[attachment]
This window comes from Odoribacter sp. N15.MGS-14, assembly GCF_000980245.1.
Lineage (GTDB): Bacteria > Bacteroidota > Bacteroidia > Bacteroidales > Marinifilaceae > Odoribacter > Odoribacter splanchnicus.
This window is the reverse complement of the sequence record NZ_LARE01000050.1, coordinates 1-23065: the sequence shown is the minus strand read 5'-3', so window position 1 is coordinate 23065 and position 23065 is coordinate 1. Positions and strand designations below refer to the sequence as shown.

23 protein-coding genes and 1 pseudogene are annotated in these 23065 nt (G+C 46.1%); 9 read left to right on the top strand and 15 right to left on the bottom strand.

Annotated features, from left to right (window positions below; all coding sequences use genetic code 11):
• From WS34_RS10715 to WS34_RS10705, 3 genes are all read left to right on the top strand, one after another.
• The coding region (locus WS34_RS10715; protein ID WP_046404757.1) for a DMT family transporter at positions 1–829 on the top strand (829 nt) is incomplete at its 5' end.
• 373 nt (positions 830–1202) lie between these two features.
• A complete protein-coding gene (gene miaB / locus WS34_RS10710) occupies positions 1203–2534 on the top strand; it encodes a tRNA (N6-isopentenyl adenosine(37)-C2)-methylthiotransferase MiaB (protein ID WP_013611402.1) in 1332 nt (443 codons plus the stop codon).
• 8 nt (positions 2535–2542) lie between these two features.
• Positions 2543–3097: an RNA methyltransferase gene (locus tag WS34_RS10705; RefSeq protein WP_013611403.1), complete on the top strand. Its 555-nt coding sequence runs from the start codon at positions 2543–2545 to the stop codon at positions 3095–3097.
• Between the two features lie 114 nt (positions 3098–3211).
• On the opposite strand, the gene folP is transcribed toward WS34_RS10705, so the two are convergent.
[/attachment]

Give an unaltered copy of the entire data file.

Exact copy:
This window comes from Odoribacter sp. N15.MGS-14, assembly GCF_000980245.1.
Lineage (GTDB): Bacteria > Bacteroidota > Bacteroidia > Bacteroidales > Marinifilaceae > Odoribacter > Odoribacter splanchnicus.
This window is the reverse complement of the sequence record NZ_LARE01000050.1, coordinates 1-23065: the sequence shown is the minus strand read 5'-3', so window position 1 is coordinate 23065 and position 23065 is coordinate 1. Positions and strand designations below refer to the sequence as shown.

23 protein-coding genes and 1 pseudogene are annotated in these 23065 nt (G+C 46.1%); 9 read left to right on the top strand and 15 right to left on the bottom strand.

Annotated features, from left to right (window positions below; all coding sequences use genetic code 11):
• From WS34_RS10715 to WS34_RS10705, 3 genes are all read left to right on the top strand, one after another.
• The coding region (locus WS34_RS10715; protein ID WP_046404757.1) for a DMT family transporter at positions 1–829 on the top strand (829 nt) is incomplete at its 5' end.
• 373 nt (positions 830–1202) lie between these two features.
• A complete protein-coding gene (gene miaB / locus WS34_RS10710) occupies positions 1203–2534 on the top strand; it encodes a tRNA (N6-isopentenyl adenosine(37)-C2)-methylthiotransferase MiaB (protein ID WP_013611402.1) in 1332 nt (443 codons plus the stop codon).
• 8 nt (positions 2535–2542) lie between these two features.
• Positions 2543–3097: an RNA methyltransferase gene (locus tag WS34_RS10705; RefSeq protein WP_013611403.1), complete on the top strand. Its 555-nt coding sequence runs from the start codon at positions 2543–2545 to the stop codon at positions 3095–3097.
• Between the two features lie 114 nt (positions 3098–3211).
• On the opposite strand, the gene folP is transcribed toward WS34_RS10705, so the two are convergent.